“AIP Publishing has joined the Initiative for Open Abstracts (I4OA) to boost the discoverability of scholarly research and increase its impact by making journal article abstracts open and findable.
I4OA is a collaboration between scholarly publishers, librarians, researchers, and infrastructure organizations, to promote availability of journal-article and book-chapter abstracts in trusted repositories where they are open and machine-accessible. Through the Crossref infrastructure, I4OA brings abstracts together in a common format in a searchable cross-disciplinary database. This provides opportunities for analysis via text mining, natural language processing, and artificial intelligence….”
“IOP Publishing (IOPP) has joined the Initiative for Open Abstracts (I4OA), a collaboration between publishers, infrastructure organisations, librarians, and researchers to promote the open availability of abstracts.
IOPP will deposit abstracts of their scholarly communications with Crossref, the not-for-profit Digital Object Identifier (DOI) registration agency bringing together abstracts in a common format in one searchable cross-disciplinary database.
By joining the initiative, IOPP will make all of its abstracts part of the fundamental metadata of the article so that they will be openly available and accessible to the scientific community for unrestricted machine reading. This expanded availability of article abstracts will boost the discoverability of scholarly research and increase their impact. …”
“As noted at the start of this post, don’t be discouraged if you can’t add all of the above elements to your article-level metadata. Remember, any metadata enrichment step you take, no matter how big or small, will make a difference in your article discoverability. We recommend taking an iterative approach to metadata enrichment and, above all, focusing on quality over quantity. So be sure to first establish a means of producing clean JATS XML metadata and HTML meta tags for all of your articles and then begin layering on new metadata elements from there.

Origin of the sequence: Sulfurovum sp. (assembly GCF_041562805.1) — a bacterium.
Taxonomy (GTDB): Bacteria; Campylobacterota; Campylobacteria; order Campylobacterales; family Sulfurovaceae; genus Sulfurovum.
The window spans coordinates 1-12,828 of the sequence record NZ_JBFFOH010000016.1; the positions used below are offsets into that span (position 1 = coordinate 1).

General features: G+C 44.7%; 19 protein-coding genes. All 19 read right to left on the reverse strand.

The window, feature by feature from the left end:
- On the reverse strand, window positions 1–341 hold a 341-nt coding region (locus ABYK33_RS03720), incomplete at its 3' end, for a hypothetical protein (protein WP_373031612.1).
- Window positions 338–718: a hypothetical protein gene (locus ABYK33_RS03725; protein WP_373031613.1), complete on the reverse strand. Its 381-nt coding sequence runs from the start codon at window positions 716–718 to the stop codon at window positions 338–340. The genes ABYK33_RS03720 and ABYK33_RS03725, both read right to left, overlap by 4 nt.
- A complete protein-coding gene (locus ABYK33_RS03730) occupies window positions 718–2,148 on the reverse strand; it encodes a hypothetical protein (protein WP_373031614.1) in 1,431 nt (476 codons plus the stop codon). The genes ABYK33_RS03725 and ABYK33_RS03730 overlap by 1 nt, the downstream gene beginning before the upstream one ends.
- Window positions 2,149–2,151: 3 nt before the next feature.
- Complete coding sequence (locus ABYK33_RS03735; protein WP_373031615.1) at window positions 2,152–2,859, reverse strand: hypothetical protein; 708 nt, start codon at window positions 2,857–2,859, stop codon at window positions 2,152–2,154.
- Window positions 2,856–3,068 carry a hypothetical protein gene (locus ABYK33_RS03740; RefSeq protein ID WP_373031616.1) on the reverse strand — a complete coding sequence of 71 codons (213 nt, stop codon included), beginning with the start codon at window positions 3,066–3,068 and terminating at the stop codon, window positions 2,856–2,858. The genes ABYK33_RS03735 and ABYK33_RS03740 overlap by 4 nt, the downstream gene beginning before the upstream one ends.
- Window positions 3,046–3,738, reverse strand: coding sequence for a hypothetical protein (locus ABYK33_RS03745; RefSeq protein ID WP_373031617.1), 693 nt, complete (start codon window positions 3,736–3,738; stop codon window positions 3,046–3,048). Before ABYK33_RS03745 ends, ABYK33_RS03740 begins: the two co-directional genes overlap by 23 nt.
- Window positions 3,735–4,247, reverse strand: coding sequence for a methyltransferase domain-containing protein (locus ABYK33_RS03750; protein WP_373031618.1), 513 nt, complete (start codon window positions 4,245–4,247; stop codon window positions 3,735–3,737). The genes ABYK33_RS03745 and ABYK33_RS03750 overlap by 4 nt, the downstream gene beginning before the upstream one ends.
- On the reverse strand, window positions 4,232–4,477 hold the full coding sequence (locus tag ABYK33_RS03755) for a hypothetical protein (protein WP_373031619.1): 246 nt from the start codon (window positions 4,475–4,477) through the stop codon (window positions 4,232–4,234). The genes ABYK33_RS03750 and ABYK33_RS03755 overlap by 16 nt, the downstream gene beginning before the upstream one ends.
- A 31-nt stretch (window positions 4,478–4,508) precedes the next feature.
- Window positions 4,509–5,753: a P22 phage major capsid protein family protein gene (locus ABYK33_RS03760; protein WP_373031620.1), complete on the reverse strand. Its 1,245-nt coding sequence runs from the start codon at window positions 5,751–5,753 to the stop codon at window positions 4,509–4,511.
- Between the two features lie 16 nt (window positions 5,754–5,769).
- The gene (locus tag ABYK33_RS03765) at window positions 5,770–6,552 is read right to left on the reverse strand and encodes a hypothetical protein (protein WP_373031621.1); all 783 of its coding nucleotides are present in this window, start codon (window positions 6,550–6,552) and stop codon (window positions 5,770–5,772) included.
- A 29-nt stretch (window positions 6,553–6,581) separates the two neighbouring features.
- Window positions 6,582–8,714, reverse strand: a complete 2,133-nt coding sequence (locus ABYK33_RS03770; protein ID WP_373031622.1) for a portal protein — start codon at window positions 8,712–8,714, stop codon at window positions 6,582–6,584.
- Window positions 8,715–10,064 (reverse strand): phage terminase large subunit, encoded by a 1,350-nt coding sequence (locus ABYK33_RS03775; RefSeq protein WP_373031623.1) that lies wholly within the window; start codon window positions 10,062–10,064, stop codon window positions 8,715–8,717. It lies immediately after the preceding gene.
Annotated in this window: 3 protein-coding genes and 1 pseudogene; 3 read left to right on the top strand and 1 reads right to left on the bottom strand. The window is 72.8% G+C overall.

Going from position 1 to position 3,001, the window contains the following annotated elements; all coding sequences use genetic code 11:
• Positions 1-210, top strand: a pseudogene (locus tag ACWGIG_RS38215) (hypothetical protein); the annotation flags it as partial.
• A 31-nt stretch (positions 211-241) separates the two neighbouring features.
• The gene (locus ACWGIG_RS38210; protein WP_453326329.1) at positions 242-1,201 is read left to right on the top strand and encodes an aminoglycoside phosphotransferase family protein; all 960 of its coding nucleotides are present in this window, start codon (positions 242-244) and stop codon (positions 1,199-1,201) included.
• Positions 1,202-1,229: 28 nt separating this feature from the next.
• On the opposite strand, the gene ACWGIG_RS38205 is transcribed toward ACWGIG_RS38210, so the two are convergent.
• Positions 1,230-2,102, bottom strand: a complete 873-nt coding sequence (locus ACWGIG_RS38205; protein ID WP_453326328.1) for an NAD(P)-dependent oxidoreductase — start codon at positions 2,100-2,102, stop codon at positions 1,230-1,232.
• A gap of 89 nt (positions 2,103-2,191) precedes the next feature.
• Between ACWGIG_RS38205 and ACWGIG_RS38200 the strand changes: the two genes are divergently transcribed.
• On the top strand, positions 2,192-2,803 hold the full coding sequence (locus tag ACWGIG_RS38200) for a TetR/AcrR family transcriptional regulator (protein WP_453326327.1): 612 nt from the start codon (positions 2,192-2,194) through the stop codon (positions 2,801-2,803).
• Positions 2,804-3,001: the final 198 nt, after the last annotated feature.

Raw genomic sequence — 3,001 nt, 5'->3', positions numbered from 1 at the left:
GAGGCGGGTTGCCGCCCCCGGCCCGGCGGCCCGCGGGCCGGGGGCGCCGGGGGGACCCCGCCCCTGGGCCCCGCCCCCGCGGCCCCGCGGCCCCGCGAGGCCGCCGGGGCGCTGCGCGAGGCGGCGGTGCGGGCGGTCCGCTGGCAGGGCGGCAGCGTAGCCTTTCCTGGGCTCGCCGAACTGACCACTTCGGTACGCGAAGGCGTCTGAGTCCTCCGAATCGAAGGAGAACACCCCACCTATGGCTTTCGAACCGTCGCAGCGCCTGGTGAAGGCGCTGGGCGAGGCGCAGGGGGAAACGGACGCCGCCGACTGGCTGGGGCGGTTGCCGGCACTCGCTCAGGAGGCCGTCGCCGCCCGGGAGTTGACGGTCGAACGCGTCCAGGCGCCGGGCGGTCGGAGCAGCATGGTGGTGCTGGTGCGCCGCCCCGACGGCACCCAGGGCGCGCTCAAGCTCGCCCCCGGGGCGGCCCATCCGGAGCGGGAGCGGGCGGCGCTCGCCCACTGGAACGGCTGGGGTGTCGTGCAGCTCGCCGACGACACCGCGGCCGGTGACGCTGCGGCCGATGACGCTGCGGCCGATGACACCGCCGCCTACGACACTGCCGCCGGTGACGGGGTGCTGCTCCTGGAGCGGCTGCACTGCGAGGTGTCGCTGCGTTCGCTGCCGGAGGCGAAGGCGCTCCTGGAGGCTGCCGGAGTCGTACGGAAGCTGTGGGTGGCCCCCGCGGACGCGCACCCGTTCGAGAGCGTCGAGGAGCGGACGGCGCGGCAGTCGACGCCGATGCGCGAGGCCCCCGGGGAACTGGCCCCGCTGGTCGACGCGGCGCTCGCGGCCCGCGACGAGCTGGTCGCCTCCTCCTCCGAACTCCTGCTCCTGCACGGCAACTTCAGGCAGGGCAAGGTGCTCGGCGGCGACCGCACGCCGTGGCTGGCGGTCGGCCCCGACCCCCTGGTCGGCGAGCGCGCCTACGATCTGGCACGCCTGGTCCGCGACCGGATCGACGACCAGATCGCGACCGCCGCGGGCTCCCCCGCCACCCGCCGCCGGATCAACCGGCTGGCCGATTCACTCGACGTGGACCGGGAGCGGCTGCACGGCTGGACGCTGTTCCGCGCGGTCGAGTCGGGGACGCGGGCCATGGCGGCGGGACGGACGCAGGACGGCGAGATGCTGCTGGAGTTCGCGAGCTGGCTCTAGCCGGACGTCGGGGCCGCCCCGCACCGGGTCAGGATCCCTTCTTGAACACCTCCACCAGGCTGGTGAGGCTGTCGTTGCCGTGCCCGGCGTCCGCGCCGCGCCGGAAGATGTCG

You don’t have to go the metadata enrichment journey alone either. Service providers can help you produce machine-readable metadata for all of your articles and enrich it. For example, Scholastica automatically generates machine-readable HTML and JATS XML metadata for all articles typeset by our digital-first production service, including automated citation metadata enrichment via machine learning. We also automatically produce machine-readable metadata for all articles published using our Open Access journal hosting platform. And when journals use Scholastica’s peer review management system, they can automatically apply metadata collected during peer review to articles submitted to our production service and/or published via Scholastica’s OA journal hosting platform to save even more time. You can learn more about how Scholastica is helping journals produce richer machine-readable metadata here.
Also, be sure to use the metadata checking resources available to you. For example, if you’re registering DOIs for articles via Crossref, you can use the Crossref Participation Reports tool to quickly see which elements your metadata includes and which are missing….”
When I4OA was launched one year ago, the initiative was supported by 40 publishers, including Hindawi, Royal Society, and SAGE, who are founding members of the initiative. Among the initial supporters of I4OA there were commercial publishers (e.g., F1000, Frontiers, Hindawi, MDPI, PeerJ, and SAGE), non-profit publishers (e.g., eLife and PLOS), society publishers (e.g., AAAS and Royal Society), and university presses (e.g., Cambridge University Press and MIT Press). Some of the initial supporters of I4OA are open access publishers, while others publish subscription-based journals.
Over the past year, the number of publishers supporting I4OA has more than doubled. The initiative is currently supported by 86 publishers. Publishers that have joined I4OA over the past year include ACM, American Society for Microbiology, Emerald, Oxford University Press, and Thieme. I4OA has also been joined by a substantial number of national and regional publishers, for instance from countries in Latin America, Eastern Europe, and Asia.